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Saturday, Feb. 6, 2016

Safety conscious boaters will be rewarded this July 4th weekend

Thursday, June 27, 2002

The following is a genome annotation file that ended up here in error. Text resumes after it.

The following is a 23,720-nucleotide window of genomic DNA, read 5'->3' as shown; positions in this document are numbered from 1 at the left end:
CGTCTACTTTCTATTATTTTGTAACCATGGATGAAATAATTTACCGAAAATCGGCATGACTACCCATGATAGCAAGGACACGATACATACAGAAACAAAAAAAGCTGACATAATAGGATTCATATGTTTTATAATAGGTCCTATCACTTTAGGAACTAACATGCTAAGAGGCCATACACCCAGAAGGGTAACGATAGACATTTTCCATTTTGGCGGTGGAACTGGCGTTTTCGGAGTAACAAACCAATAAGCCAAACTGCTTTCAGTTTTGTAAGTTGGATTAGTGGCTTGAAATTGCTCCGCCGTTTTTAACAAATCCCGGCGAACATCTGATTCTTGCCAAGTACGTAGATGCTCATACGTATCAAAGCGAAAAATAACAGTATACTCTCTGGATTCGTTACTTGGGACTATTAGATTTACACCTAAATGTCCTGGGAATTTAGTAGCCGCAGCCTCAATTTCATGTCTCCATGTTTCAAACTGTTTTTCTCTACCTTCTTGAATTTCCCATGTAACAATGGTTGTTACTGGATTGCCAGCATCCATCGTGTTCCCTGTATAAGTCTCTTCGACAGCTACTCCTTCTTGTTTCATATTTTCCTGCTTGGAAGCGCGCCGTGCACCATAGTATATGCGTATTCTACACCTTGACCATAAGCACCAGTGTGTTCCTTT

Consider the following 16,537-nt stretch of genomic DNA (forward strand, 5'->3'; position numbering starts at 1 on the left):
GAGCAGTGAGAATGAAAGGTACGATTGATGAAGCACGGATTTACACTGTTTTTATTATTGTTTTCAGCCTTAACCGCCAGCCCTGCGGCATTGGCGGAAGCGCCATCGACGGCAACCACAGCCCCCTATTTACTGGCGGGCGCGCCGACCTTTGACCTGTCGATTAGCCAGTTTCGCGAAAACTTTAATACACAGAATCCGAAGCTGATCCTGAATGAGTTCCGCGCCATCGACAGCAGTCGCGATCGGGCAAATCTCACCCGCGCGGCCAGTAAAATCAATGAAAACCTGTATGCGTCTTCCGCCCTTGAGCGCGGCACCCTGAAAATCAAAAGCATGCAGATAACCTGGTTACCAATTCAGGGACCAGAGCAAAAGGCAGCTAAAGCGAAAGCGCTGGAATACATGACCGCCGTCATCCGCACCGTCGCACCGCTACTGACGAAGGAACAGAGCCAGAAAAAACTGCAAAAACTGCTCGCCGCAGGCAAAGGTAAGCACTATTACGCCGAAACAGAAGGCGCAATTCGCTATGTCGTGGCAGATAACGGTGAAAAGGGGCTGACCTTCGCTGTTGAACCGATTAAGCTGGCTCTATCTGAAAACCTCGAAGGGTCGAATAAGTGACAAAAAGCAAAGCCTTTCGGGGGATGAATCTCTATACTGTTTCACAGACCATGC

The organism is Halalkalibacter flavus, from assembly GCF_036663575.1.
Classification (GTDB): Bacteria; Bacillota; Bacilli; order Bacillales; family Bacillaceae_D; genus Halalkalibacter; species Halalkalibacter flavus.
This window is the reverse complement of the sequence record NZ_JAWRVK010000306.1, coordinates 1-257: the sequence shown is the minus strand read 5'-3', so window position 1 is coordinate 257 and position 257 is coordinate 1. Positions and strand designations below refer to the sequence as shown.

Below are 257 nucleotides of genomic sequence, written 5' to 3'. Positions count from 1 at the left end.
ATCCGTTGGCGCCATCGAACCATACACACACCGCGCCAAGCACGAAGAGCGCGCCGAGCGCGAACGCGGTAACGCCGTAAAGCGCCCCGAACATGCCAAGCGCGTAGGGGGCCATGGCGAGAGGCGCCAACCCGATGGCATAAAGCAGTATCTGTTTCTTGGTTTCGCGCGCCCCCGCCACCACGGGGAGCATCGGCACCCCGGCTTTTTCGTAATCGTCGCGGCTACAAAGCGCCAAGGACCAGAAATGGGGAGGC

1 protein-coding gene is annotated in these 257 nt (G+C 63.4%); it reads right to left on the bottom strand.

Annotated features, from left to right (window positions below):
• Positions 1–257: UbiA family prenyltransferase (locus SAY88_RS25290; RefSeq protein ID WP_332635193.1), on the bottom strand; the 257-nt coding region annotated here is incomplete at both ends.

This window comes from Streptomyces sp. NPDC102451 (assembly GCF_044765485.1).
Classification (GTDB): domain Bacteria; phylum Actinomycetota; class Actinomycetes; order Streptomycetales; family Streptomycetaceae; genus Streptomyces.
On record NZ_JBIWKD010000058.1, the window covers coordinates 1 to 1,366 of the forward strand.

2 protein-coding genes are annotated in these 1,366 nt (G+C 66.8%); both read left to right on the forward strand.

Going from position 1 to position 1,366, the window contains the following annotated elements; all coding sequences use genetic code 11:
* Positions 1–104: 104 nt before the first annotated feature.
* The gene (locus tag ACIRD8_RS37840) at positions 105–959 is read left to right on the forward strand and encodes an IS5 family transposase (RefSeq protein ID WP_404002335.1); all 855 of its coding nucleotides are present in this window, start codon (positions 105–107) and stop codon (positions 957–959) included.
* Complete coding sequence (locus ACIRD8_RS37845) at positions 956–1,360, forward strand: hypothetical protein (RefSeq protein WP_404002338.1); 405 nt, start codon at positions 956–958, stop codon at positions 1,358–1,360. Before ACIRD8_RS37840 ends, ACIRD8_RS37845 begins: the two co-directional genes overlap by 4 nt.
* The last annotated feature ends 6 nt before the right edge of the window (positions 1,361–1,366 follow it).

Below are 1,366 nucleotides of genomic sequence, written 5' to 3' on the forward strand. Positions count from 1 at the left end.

Safety conscious boaters and their young passengers this July 4th weekend will get a special reward from wildlife officers with the Arkansas Game and Fish Commission."Wildlife officers will pass out puzzles or coupons for free fast food to kids under 12 years old that have on their lifejackets," said Major Bill Bridges, AGFC's assistant chief of enforcement.Beginning on July 4, wildlife officers on major waterways will be passing out the free items while supplies last. "We want to reward people for being safe, protecting children and obeying the law," said Bridges. "We would also like to show kids that officers aren't there just to write citations," he added.Corp. Tod Johnson, the 2002 AGFC Wildlife Officer of the Year, started the project three years ago with other officers within his district in Garland County. He conceived the idea while riding in the car with a friend and his 4-year- old son. "He told his kid that if he didn't put on his seatbelt the police would get him," Johnson said. "I asked his son if police were good or bad and he said, 'bad.' I wanted to do something to change that image and show kids we aren't bad guys."His idea worked. "Kids used to be afraid of us when we approached the boat," said Johnson, "now they literally flag us down."The operation was such a success that it went statewide the following year. This year, puzzles were added to the distribution items. "This especially targets kids," said Bruce Cook, AGFC's graphic and commercial artist and art coordinator of the puzzle, "I wanted something that was fun and appealing."Cook developed the idea while flipping through a catalog of promotional items. "The puzzle stuck out to me," said Cook. "It was something kids could interact with and we didn't have anything quite like it," he said.Kids aren't the only focus of a safe boating weekend. A new hands-on operation will train wildlife officers in various aspects of waterway enforcement. "We are going to bring in officers who don't normally work on major waterways to improve their skills in boating regulation enforcement," Bridges said, "They will team up with another officer and work boating that weekend," he explained.They will learn from more experienced officers the common situations that occur on major waterways, how to deal with uncooperative boaters and working boating accidents. "It helps to have a larger enforcement presence on the waterways during the holidays. A higher officer presence helps reduce boating accidents, Johnson said."Our goal is safer boating each year," Bridges added.



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